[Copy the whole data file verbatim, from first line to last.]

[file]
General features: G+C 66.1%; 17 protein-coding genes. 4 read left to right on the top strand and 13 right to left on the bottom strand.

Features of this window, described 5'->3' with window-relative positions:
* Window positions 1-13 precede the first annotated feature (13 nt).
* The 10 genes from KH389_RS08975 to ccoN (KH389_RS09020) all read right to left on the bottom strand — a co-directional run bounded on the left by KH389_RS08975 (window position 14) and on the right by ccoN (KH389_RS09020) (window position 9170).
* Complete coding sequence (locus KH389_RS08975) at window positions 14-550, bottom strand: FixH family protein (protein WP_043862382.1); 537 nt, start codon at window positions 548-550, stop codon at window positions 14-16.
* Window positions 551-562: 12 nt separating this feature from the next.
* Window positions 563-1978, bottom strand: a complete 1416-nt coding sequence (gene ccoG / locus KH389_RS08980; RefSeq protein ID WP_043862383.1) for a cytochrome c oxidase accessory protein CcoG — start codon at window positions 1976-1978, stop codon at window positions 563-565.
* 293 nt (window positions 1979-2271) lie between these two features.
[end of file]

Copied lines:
General features: G+C 66.1%; 17 protein-coding genes. 4 read left to right on the top strand and 13 right to left on the bottom strand.

Features of this window, described 5'->3' with window-relative positions:
* Window positions 1-13 precede the first annotated feature (13 nt).
* The 10 genes from KH389_RS08975 to ccoN (KH389_RS09020) all read right to left on the bottom strand — a co-directional run bounded on the left by KH389_RS08975 (window position 14) and on the right by ccoN (KH389_RS09020) (window position 9170).
* Complete coding sequence (locus KH389_RS08975) at window positions 14-550, bottom strand: FixH family protein (protein WP_043862382.1); 537 nt, start codon at window positions 548-550, stop codon at window positions 14-16.
* Window positions 551-562: 12 nt separating this feature from the next.
* Window positions 563-1978, bottom strand: a complete 1416-nt coding sequence (gene ccoG / locus KH389_RS08980; RefSeq protein ID WP_043862383.1) for a cytochrome c oxidase accessory protein CcoG — start codon at window positions 1976-1978, stop codon at window positions 563-565.
* 293 nt (window positions 1979-2271) lie between these two features.